Thursday, February 10, 2011

The critical importance of rest

I'm getting conflicting messages this morning.  On the one hand, Brene Brown, in her book The Gifts of Imperfection, is inviting me to inventory what works in my life right now, and then to compare that to our current wish list.  It is her conviction that what's working may well be the important things of life, and that the wish list is to a large extent extraneous.

At the same time,  the Spirituality and Practice website's course on Interspiritual Meditation is encouraging me to visualize what I want to become, and to work toward transformation, using meditation as a tool to facilitate that.

The first challenge is about accepting things as they are and living in the now.  The second is about understanding how we have failed, what might be missing or imperfect and working toward some higher good; it feels very future-oriented.

And I'm thinking that this is part of why choosing the spiritual path is so challenging: how do we maintain that constant balance between being attentive to, accepting and appreciating and finding divine wisdom in the now while at the same time working to improve and enhance our abilities as compassionate thoughtful service-oriented beings in the world?

As I think on this, I realize it's a bit like driving a car: some part of me is attuned to the car itself -- to speed, pressure on the accelerator, direction, hands on the wheel, preparedness...  And some other part of me is always scanning the environment in which the car moves, attentive to sudden shifts and changes as well as expected ones; to the deer at the side of the road and the stop sign and the man walking his dog and the traffic and the car that's coming up too fast from behind and planning to pass me on the right...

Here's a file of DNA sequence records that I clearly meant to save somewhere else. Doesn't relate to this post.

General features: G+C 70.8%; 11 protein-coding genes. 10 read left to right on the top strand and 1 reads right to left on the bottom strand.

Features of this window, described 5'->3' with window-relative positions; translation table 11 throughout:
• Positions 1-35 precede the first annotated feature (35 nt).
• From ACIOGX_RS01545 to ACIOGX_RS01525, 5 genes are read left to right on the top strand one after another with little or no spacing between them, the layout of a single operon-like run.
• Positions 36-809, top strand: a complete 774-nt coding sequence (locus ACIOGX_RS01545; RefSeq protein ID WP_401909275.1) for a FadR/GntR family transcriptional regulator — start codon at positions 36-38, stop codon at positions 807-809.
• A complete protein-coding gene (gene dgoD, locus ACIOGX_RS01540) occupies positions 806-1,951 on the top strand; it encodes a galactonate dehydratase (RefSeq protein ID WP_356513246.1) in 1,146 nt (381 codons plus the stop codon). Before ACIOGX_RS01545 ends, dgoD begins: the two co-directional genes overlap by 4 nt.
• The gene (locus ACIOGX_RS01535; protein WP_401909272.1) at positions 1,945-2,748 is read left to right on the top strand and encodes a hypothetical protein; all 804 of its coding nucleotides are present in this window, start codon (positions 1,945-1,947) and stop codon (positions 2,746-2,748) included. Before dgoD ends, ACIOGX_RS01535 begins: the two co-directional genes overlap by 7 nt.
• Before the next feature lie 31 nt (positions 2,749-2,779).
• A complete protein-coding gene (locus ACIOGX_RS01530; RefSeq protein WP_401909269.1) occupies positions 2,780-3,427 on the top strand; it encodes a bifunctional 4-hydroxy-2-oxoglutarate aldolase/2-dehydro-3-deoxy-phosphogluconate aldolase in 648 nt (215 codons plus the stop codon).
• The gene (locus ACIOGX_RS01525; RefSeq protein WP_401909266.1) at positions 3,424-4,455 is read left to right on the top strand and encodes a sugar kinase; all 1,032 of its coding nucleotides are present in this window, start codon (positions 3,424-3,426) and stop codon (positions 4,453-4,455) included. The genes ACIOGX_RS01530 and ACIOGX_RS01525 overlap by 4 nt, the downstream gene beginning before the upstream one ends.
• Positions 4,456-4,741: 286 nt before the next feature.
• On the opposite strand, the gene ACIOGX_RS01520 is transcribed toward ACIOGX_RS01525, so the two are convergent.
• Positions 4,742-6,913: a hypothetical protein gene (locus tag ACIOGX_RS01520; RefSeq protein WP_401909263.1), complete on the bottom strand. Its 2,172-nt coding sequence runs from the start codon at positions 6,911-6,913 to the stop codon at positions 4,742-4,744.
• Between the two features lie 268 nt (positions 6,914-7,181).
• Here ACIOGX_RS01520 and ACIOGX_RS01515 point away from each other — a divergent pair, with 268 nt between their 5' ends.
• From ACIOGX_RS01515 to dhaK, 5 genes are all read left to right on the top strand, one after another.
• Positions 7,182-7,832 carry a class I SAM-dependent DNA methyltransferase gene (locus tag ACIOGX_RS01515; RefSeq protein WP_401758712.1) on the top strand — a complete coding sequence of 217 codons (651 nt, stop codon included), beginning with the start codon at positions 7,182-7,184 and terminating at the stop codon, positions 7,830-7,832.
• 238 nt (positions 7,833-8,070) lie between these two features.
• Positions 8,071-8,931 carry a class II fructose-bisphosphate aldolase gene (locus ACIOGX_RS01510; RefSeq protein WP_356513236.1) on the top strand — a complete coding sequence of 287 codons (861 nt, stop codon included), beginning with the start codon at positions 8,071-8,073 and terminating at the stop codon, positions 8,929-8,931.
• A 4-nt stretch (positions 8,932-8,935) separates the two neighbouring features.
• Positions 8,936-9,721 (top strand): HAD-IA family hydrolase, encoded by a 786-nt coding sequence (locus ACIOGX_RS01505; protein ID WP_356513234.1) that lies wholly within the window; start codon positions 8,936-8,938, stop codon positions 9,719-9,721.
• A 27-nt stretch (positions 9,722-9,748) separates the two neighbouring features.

And all the while there's an awareness of time, and of destination, and of what's expected of me when I arrive.

It's not that any one piece is critical; it's that all the pieces are essential, and we somehow find a way to balance our attention, keeping it centered and yet constantly moving.

So what is this image saying to me about all of this?  I'm thinking it's about the actual subject of this particular chapter in Brown's book: Play and Rest.  The only way we can pull off this complicated task of life is to make time to rest: to pull the boat out of the water from time to time, and instead of spending our time sanding it down and repainting it, to just appreciate it for what it is; to relax and enjoy the colorful layers and the sturdy construction of life just as it is; to let that to-do list just hang there for a bit.

1 comment:

M.L. Gallagher said...

Like the boat analogy -- as always your water references resonate.

I'm going to write my blog tomorrow on my experience at my meditation group last night -- it is exactly what you speak of -- in the now, service, holding on, wishing for, not wishing...

I needed to read this today to 'see' clearly the reflection of my experience in the water -- I had to get out of the water so it could become calm.